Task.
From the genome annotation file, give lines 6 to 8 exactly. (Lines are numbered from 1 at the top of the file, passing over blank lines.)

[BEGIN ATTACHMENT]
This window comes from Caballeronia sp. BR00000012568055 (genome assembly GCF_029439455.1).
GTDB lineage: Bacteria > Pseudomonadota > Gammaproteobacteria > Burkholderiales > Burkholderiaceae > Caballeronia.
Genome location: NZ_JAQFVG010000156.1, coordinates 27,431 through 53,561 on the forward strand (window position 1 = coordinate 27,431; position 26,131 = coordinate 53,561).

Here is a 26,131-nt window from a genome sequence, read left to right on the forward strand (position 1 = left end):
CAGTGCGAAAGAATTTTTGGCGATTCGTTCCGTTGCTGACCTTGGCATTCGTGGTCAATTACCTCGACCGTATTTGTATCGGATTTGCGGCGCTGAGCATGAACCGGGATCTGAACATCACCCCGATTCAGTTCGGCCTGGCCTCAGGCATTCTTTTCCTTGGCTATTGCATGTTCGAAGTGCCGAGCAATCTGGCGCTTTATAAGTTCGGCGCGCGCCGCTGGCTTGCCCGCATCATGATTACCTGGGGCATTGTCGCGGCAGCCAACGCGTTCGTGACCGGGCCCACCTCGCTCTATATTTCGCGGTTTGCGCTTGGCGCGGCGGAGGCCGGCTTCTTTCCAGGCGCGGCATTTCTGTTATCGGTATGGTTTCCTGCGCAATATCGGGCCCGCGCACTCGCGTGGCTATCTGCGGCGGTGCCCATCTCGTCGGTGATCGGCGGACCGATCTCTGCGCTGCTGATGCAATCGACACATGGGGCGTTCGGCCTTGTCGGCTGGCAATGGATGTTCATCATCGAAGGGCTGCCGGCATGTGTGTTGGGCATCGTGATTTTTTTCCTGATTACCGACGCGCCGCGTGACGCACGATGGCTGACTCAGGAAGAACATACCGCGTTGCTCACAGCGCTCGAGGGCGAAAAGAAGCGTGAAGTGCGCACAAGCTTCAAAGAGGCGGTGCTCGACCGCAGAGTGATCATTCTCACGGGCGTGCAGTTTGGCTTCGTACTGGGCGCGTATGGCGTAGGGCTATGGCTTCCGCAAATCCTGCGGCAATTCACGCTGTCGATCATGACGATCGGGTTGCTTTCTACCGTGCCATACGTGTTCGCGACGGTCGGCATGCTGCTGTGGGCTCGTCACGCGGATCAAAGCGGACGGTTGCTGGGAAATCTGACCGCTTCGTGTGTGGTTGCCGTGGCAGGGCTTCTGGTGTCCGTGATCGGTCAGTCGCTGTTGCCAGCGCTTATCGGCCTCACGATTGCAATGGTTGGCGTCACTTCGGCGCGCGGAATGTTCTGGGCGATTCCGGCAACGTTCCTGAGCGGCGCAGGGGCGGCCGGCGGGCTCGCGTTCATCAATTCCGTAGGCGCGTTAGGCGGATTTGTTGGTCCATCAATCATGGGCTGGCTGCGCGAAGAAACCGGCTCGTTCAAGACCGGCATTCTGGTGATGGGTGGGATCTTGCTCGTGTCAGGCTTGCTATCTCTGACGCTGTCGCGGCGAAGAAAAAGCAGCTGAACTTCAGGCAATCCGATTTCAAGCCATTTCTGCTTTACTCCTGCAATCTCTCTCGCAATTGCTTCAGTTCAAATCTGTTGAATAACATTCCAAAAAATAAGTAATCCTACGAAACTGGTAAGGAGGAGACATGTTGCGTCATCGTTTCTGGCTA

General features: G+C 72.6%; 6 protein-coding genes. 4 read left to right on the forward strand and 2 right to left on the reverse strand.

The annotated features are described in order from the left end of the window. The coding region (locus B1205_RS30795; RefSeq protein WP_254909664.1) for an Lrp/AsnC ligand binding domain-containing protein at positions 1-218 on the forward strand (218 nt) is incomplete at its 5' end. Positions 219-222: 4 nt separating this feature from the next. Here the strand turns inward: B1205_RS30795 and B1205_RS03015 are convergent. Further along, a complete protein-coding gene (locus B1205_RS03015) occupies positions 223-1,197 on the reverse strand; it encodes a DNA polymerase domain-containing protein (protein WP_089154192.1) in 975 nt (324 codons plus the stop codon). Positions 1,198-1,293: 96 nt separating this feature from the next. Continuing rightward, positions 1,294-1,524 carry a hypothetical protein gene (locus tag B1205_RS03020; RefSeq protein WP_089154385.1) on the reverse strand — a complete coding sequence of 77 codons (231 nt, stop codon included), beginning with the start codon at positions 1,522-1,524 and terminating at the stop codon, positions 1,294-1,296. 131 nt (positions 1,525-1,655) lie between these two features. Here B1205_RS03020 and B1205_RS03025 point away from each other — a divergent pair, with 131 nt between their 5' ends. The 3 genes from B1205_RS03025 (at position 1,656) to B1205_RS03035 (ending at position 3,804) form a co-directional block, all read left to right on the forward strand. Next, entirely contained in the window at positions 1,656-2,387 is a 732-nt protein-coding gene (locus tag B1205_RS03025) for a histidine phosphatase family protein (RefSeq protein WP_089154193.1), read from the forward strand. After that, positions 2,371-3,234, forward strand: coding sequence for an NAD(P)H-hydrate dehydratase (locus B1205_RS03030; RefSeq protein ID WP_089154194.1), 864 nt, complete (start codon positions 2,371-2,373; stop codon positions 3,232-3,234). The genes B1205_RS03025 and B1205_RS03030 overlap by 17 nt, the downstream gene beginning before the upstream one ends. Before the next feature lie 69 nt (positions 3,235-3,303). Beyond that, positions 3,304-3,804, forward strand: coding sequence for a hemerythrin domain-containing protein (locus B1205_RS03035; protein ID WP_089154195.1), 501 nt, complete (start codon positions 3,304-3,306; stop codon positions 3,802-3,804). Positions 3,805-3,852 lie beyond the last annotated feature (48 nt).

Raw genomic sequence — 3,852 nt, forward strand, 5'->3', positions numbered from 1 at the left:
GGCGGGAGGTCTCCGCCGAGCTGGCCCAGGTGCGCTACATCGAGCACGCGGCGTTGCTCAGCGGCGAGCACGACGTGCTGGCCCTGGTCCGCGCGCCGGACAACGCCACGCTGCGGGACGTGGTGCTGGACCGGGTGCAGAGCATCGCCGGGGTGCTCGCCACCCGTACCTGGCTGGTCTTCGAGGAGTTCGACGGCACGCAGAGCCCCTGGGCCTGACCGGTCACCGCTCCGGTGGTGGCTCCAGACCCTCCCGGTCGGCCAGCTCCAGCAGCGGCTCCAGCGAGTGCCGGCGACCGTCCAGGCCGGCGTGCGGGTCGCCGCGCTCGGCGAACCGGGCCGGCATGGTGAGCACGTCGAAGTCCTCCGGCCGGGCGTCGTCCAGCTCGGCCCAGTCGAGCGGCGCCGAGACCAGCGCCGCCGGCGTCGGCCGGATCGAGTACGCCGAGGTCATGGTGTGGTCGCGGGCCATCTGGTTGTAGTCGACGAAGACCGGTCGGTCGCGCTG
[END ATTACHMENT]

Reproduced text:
General features: G+C 72.6%; 6 protein-coding genes. 4 read left to right on the forward strand and 2 right to left on the reverse strand.

The annotated features are described in order from the left end of the window. The coding region (locus B1205_RS30795; RefSeq protein WP_254909664.1) for an Lrp/AsnC ligand binding domain-containing protein at positions 1-218 on the forward strand (218 nt) is incomplete at its 5' end. Positions 219-222: 4 nt separating this feature from the next. Here the strand turns inward: B1205_RS30795 and B1205_RS03015 are convergent. Further along, a complete protein-coding gene (locus B1205_RS03015) occupies positions 223-1,197 on the reverse strand; it encodes a DNA polymerase domain-containing protein (protein WP_089154192.1) in 975 nt (324 codons plus the stop codon). Positions 1,198-1,293: 96 nt separating this feature from the next. Continuing rightward, positions 1,294-1,524 carry a hypothetical protein gene (locus tag B1205_RS03020; RefSeq protein WP_089154385.1) on the reverse strand — a complete coding sequence of 77 codons (231 nt, stop codon included), beginning with the start codon at positions 1,522-1,524 and terminating at the stop codon, positions 1,294-1,296. 131 nt (positions 1,525-1,655) lie between these two features. Here B1205_RS03020 and B1205_RS03025 point away from each other — a divergent pair, with 131 nt between their 5' ends. The 3 genes from B1205_RS03025 (at position 1,656) to B1205_RS03035 (ending at position 3,804) form a co-directional block, all read left to right on the forward strand. Next, entirely contained in the window at positions 1,656-2,387 is a 732-nt protein-coding gene (locus tag B1205_RS03025) for a histidine phosphatase family protein (RefSeq protein WP_089154193.1), read from the forward strand. After that, positions 2,371-3,234, forward strand: coding sequence for an NAD(P)H-hydrate dehydratase (locus B1205_RS03030; RefSeq protein ID WP_089154194.1), 864 nt, complete (start codon positions 2,371-2,373; stop codon positions 3,232-3,234). The genes B1205_RS03025 and B1205_RS03030 overlap by 17 nt, the downstream gene beginning before the upstream one ends. Before the next feature lie 69 nt (positions 3,235-3,303). Beyond that, positions 3,304-3,804, forward strand: coding sequence for a hemerythrin domain-containing protein (locus B1205_RS03035; protein ID WP_089154195.1), 501 nt, complete (start codon positions 3,304-3,306; stop codon positions 3,802-3,804). Positions 3,805-3,852 lie beyond the last annotated feature (48 nt).

Raw genomic sequence — 3,852 nt, forward strand, 5'->3', positions numbered from 1 at the left: